It is an exciting time in the evolution of contingent labor sourcing and management strategies. Beyond standard recruiting methods such as staffing agency recruitment or business process outsourcing, there is the emergence of the human cloud. If you are asking yourself, “The human what?!” you are not alone. Although human cloud companies processed between $8.9 billion and $11.1 billion in associated spend in 2014, many companies still struggle with tapping into this talent pool.

The Struggle

Many companies hesitate to source the talent in the human cloud as they are unsure how to track and manage quality, cost, risk and efficiency. Contingent labor programs without a formal program management office or vendor management system in place often find it most difficult to ensure appropriate controls. However, when it comes down to it, human cloud companies are potential suppliers and there is no greater risk in having a direct relationship with a human cloud company than there is with any other supplier.

The Human Cloud
The human cloud enables managers to source virtual employees through technology with the option of never meeting the supplier or contingent worker and is most often used for positions that often do not require on-site support, such as graphic designers or software engineers. According to enthusiasts, the human cloud allows for rapid delivery of project deliverables from lower-cost, highly skilled workers around the world, to whom the manager may otherwise have limited or no access. A manager may simply provide project requirements, either working directly with the human cloud supplier, directly accessing the human cloud technology or working through their MSP, VMS or internal recruiting groups. In some cases, the human cloud supplier recommends the most qualified candidate from its available talent pool and directs the resource until the work is complete. Some human cloud suppliers do not interact with the buyer; rather, managers shop a pool of resources, many of whom are classified as independent contractors, although this issue is still evolving. In either scenario, a finished product is delivered to the manager.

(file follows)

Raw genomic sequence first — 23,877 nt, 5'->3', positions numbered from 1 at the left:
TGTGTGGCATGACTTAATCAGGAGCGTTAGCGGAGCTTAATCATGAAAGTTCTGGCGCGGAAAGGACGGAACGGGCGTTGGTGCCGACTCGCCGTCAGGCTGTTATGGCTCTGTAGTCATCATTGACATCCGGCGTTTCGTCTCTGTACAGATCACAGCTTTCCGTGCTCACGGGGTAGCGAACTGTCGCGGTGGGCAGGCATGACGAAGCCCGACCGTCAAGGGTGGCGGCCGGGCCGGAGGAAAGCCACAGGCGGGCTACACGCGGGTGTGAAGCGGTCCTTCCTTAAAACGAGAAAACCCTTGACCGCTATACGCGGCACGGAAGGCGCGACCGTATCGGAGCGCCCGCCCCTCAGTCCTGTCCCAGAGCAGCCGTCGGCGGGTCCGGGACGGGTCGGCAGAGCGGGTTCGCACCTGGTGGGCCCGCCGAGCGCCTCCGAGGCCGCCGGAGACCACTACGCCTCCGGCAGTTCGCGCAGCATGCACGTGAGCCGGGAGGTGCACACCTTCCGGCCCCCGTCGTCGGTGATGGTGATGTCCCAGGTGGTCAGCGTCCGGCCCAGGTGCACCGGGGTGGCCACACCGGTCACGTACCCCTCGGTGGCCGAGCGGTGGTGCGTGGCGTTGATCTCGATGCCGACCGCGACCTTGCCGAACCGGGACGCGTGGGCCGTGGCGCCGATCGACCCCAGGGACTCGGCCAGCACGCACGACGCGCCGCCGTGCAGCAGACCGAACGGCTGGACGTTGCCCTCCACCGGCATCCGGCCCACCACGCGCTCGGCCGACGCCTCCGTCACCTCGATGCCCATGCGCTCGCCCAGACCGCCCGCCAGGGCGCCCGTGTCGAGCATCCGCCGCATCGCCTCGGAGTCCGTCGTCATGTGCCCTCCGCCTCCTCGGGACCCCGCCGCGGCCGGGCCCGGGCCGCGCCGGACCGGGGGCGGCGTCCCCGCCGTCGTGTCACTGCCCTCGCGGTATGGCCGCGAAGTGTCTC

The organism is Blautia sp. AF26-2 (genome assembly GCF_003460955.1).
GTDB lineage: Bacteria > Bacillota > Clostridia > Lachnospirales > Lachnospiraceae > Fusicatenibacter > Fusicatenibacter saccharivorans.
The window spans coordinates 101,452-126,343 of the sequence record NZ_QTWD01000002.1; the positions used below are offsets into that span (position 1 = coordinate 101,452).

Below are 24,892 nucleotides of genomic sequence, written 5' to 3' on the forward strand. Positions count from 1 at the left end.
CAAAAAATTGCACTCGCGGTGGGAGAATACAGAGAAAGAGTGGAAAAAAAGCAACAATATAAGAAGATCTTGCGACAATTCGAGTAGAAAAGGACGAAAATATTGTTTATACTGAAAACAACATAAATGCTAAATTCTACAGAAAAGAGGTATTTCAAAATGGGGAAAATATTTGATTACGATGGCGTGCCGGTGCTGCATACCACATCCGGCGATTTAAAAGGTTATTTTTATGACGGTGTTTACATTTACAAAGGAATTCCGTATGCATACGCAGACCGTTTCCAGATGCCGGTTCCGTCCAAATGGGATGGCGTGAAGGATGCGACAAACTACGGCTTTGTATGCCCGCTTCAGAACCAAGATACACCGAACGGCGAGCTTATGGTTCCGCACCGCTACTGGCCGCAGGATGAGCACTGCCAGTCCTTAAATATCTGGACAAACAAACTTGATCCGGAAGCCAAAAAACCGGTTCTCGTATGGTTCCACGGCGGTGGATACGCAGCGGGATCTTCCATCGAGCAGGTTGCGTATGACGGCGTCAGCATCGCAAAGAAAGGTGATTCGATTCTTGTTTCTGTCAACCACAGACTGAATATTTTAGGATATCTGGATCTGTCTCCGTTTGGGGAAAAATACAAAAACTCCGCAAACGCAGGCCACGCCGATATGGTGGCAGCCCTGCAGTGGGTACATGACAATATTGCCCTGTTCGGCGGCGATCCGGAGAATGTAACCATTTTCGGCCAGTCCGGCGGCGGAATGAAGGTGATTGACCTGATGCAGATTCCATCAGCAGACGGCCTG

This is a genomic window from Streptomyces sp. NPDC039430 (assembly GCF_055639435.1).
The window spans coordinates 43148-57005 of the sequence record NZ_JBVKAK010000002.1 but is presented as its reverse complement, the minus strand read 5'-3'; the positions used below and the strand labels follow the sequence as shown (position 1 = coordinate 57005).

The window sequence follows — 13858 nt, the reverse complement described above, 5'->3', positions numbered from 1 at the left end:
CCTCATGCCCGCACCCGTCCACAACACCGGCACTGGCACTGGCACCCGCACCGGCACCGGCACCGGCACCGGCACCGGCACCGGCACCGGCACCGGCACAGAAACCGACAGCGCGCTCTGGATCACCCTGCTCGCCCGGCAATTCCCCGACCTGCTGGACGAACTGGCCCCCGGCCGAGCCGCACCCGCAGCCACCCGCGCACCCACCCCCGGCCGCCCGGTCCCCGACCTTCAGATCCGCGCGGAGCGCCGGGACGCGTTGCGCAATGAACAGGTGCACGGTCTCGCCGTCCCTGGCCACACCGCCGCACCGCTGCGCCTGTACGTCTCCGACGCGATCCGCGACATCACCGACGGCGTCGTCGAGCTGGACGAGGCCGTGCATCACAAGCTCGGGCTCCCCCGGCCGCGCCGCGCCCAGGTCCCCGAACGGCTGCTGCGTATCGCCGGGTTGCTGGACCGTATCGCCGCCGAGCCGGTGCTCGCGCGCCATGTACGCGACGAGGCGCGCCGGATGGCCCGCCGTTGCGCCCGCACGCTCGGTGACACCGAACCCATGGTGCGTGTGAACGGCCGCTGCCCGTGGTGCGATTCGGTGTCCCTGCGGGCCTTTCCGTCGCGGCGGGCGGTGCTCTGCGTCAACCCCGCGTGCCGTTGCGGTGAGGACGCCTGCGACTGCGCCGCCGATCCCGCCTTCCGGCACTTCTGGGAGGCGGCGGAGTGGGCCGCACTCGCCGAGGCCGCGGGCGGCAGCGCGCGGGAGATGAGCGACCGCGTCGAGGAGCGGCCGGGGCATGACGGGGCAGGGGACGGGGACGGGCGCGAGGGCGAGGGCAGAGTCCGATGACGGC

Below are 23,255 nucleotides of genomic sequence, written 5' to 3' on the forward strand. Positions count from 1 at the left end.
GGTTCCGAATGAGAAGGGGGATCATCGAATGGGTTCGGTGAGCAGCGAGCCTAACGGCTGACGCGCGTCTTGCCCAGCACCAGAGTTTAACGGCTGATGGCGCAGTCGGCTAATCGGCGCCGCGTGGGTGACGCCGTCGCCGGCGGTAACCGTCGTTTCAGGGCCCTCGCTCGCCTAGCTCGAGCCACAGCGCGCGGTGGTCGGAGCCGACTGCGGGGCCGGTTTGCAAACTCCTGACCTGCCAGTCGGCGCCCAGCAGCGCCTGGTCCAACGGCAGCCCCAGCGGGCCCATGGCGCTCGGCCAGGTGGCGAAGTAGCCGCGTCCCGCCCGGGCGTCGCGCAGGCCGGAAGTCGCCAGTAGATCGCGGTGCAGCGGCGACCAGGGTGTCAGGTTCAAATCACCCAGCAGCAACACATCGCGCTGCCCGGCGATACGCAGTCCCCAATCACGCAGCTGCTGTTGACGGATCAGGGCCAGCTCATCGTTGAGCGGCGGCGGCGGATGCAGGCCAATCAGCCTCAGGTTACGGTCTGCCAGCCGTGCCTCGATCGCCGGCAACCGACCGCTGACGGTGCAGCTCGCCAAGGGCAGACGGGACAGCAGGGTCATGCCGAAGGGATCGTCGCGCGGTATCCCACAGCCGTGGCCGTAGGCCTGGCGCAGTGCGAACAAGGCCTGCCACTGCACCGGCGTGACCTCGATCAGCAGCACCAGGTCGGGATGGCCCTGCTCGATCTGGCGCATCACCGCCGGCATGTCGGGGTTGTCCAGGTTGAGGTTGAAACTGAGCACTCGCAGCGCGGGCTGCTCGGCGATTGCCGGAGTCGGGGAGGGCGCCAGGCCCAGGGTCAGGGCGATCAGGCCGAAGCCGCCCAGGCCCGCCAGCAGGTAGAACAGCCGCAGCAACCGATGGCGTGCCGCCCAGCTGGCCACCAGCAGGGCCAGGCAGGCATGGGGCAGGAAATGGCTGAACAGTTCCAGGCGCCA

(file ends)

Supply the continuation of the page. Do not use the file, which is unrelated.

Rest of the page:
According to Jill Parrino, vice president of solutions and innovation at Geometric Results Inc. (GRI), every GRI client that has leveraged GRI’s talent cloud solution for one spend category have in turn expanded into other categories, such as direct hire and services procurement. The reason is simple: reduced cost and increased speed and quality in a transparent, and controlled environment. GRI, a managed service provider, has partnered with a human cloud provider and inserted them into clients’ contingent worker programs as a supplier under the VMS umbrella. Unlike technology-only offerings, GRI’s solution leverages “curators” who recruit, screen and actively engage candidates for a predetermined set of key skill sets, geographies, or functional areas that are prioritized in partnership with the client. The difference is the cloud company has immediate access to a talent pool untapped by standard staffing agencies, and a proactive pre-vetting process that allows it to supply talent in days instead of weeks — all at the MSP’s self-identified fee. This results in cost savings to the end client who would otherwise pay recruiting fees to standard staffing companies.

Is this the solution the industry has been waiting for? Is it an answer to the supposed “war for talent”? Could we focus on specific hard-to-fill skill sets or populations of desired candidates such as veterans, elderly or differently-abled? Only time will tell, but as human cloud grows, so do options for buyers of staffing services.